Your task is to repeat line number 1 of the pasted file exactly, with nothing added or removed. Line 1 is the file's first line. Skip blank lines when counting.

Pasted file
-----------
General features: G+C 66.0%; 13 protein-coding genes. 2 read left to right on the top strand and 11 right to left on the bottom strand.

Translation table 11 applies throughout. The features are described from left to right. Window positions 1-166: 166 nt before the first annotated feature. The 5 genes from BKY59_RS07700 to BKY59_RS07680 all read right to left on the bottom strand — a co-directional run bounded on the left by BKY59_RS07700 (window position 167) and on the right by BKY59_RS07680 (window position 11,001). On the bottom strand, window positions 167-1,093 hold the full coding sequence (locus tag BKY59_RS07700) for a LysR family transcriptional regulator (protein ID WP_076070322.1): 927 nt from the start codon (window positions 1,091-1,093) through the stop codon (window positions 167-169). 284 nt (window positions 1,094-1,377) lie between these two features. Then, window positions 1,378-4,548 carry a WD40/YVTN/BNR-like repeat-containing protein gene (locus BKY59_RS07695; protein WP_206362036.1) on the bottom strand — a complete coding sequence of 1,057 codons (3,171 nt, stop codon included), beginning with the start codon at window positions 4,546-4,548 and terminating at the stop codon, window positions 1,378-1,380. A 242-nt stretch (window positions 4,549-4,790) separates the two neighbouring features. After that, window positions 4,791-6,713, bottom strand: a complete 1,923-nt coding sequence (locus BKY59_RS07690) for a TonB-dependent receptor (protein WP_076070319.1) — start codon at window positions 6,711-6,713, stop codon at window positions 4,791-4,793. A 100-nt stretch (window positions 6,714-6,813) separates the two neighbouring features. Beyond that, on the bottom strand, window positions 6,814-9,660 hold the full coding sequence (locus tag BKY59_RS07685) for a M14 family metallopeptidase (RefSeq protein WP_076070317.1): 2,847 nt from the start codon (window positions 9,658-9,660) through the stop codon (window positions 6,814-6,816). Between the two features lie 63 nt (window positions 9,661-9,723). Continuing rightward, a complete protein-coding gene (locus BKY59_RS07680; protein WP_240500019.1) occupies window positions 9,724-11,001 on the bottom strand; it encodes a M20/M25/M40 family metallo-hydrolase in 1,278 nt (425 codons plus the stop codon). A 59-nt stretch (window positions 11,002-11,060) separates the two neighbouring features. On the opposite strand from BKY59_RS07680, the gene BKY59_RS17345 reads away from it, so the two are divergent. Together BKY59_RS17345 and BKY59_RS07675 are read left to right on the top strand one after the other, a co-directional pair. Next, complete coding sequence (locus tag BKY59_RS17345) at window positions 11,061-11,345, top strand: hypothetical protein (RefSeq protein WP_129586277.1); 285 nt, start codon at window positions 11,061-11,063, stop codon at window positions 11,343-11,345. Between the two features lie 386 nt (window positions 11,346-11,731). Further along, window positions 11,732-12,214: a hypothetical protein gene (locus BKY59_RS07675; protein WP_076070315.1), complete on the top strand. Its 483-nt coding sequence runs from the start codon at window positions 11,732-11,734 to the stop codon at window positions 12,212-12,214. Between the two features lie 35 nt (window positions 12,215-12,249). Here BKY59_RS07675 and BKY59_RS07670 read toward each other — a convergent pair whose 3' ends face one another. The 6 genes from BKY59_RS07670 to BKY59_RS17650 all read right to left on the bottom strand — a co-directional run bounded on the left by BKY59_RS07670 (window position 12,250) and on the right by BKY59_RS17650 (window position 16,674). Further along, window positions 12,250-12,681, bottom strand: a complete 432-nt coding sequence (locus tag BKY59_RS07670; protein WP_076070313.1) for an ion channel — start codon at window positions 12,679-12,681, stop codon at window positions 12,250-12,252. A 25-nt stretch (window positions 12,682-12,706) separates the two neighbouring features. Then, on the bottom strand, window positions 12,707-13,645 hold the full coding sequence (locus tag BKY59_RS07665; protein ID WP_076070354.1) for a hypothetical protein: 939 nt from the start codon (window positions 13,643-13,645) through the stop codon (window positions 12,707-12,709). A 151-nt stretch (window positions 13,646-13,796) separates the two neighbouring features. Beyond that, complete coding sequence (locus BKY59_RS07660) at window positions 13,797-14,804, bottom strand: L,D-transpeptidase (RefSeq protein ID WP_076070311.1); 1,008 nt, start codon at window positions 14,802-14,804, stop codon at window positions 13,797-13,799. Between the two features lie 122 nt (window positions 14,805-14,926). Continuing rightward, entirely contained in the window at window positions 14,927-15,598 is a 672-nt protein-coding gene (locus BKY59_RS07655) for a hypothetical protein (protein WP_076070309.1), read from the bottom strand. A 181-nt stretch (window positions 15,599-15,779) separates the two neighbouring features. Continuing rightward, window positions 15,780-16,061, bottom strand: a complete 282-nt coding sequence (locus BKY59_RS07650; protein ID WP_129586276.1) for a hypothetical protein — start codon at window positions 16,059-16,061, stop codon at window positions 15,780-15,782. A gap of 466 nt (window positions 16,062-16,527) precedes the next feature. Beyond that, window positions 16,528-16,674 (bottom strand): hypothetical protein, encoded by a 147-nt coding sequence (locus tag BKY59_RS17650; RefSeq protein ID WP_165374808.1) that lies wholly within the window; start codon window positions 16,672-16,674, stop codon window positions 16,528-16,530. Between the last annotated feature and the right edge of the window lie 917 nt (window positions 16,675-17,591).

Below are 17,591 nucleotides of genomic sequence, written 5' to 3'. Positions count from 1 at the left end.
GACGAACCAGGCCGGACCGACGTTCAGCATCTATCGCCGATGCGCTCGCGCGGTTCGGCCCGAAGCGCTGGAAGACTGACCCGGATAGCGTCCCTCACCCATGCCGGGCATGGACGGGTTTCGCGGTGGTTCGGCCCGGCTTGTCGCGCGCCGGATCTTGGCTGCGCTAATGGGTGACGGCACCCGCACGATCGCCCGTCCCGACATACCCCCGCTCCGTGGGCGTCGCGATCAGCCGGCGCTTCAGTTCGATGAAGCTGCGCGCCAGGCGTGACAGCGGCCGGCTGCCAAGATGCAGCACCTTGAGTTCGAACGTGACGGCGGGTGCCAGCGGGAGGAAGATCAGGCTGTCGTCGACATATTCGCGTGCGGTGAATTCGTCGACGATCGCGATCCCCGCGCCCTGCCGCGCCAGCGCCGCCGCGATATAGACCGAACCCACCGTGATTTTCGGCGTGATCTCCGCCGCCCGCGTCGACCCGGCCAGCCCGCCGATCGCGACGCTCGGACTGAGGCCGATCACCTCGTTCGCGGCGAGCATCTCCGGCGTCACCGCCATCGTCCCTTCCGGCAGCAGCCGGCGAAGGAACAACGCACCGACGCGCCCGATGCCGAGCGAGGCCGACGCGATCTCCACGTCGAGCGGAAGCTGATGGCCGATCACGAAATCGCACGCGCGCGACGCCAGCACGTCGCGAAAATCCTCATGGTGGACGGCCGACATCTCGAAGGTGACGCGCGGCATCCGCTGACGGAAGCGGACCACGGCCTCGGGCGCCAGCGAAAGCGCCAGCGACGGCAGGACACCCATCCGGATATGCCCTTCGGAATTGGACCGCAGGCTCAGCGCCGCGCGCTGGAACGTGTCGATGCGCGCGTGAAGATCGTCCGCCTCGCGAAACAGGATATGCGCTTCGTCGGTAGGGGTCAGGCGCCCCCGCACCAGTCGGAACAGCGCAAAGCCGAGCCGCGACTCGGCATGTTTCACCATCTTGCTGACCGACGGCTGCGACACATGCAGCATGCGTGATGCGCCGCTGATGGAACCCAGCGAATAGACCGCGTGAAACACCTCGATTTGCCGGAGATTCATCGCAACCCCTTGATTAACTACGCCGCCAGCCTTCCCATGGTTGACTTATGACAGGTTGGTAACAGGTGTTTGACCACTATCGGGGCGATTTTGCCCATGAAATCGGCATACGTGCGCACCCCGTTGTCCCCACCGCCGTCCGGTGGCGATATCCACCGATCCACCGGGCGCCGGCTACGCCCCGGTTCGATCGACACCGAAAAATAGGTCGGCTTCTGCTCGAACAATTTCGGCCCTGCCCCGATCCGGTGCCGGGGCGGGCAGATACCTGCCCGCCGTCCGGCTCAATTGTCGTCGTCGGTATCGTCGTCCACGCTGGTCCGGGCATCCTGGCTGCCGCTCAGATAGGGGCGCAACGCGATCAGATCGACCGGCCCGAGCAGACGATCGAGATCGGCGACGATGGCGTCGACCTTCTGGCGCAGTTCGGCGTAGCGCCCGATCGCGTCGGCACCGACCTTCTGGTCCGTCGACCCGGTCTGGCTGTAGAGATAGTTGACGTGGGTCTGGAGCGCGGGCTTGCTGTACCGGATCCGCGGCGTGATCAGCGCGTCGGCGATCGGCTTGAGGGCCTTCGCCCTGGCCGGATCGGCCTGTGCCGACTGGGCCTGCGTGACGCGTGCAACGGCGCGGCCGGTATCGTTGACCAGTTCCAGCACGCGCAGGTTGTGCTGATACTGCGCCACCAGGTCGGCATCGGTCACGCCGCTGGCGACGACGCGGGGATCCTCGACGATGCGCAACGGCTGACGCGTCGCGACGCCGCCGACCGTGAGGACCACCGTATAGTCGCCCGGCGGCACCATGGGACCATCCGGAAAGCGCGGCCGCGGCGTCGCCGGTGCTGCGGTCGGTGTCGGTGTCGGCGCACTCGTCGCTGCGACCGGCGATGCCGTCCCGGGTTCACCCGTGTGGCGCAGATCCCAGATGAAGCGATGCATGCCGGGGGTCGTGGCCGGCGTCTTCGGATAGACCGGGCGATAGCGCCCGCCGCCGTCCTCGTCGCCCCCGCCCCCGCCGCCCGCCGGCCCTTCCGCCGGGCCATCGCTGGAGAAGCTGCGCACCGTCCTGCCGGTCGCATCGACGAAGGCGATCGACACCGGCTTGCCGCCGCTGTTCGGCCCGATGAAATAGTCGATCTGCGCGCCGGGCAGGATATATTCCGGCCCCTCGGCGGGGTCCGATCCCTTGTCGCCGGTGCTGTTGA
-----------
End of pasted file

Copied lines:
General features: G+C 66.0%; 13 protein-coding genes. 2 read left to right on the top strand and 11 right to left on the bottom strand.